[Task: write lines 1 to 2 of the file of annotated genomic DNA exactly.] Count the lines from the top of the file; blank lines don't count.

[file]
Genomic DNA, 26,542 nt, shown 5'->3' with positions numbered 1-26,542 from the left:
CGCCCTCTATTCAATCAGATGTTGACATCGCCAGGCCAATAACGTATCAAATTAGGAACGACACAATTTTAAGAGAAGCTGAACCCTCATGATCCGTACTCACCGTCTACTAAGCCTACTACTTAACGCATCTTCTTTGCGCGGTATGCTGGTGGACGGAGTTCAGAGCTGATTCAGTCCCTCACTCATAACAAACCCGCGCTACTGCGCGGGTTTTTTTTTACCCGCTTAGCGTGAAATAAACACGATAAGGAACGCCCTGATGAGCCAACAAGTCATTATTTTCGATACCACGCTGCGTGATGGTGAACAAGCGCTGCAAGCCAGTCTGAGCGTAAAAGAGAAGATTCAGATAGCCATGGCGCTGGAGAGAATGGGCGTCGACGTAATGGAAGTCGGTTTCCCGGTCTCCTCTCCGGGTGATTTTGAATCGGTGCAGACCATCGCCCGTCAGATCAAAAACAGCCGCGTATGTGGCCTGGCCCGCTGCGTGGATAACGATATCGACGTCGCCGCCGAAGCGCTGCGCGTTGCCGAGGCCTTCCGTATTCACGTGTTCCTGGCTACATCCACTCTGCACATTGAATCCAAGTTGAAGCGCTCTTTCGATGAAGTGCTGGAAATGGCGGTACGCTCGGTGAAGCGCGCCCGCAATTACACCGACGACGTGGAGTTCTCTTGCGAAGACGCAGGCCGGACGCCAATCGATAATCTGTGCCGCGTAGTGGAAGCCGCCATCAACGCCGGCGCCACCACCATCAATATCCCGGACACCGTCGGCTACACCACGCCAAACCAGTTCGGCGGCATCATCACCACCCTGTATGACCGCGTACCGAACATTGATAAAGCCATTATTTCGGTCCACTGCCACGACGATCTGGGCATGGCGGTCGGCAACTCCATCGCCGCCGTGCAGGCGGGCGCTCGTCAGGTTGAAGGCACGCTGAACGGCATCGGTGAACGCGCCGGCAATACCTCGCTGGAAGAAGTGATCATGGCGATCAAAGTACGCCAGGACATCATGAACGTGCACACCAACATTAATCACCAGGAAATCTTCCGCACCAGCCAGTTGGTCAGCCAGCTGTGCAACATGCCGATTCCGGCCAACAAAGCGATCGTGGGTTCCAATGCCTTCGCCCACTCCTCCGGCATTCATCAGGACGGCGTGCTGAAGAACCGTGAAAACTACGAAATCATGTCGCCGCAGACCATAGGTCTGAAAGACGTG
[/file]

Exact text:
Genomic DNA, 26,542 nt, shown 5'->3' with positions numbered 1-26,542 from the left:
CGCCCTCTATTCAATCAGATGTTGACATCGCCAGGCCAATAACGTATCAAATTAGGAACGACACAATTTTAAGAGAAGCTGAACCCTCATGATCCGTACTCACCGTCTACTAAGCCTACTACTTAACGCATCTTCTTTGCGCGGTATGCTGGTGGACGGAGTTCAGAGCTGATTCAGTCCCTCACTCATAACAAACCCGCGCTACTGCGCGGGTTTTTTTTTACCCGCTTAGCGTGAAATAAACACGATAAGGAACGCCCTGATGAGCCAACAAGTCATTATTTTCGATACCACGCTGCGTGATGGTGAACAAGCGCTGCAAGCCAGTCTGAGCGTAAAAGAGAAGATTCAGATAGCCATGGCGCTGGAGAGAATGGGCGTCGACGTAATGGAAGTCGGTTTCCCGGTCTCCTCTCCGGGTGATTTTGAATCGGTGCAGACCATCGCCCGTCAGATCAAAAACAGCCGCGTATGTGGCCTGGCCCGCTGCGTGGATAACGATATCGACGTCGCCGCCGAAGCGCTGCGCGTTGCCGAGGCCTTCCGTATTCACGTGTTCCTGGCTACATCCACTCTGCACATTGAATCCAAGTTGAAGCGCTCTTTCGATGAAGTGCTGGAAATGGCGGTACGCTCGGTGAAGCGCGCCCGCAATTACACCGACGACGTGGAGTTCTCTTGCGAAGACGCAGGCCGGACGCCAATCGATAATCTGTGCCGCGTAGTGGAAGCCGCCATCAACGCCGGCGCCACCACCATCAATATCCCGGACACCGTCGGCTACACCACGCCAAACCAGTTCGGCGGCATCATCACCACCCTGTATGACCGCGTACCGAACATTGATAAAGCCATTATTTCGGTCCACTGCCACGACGATCTGGGCATGGCGGTCGGCAACTCCATCGCCGCCGTGCAGGCGGGCGCTCGTCAGGTTGAAGGCACGCTGAACGGCATCGGTGAACGCGCCGGCAATACCTCGCTGGAAGAAGTGATCATGGCGATCAAAGTACGCCAGGACATCATGAACGTGCACACCAACATTAATCACCAGGAAATCTTCCGCACCAGCCAGTTGGTCAGCCAGCTGTGCAACATGCCGATTCCGGCCAACAAAGCGATCGTGGGTTCCAATGCCTTCGCCCACTCCTCCGGCATTCATCAGGACGGCGTGCTGAAGAACCGTGAAAACTACGAAATCATGTCGCCGCAGACCATAGGTCTGAAAGACGTG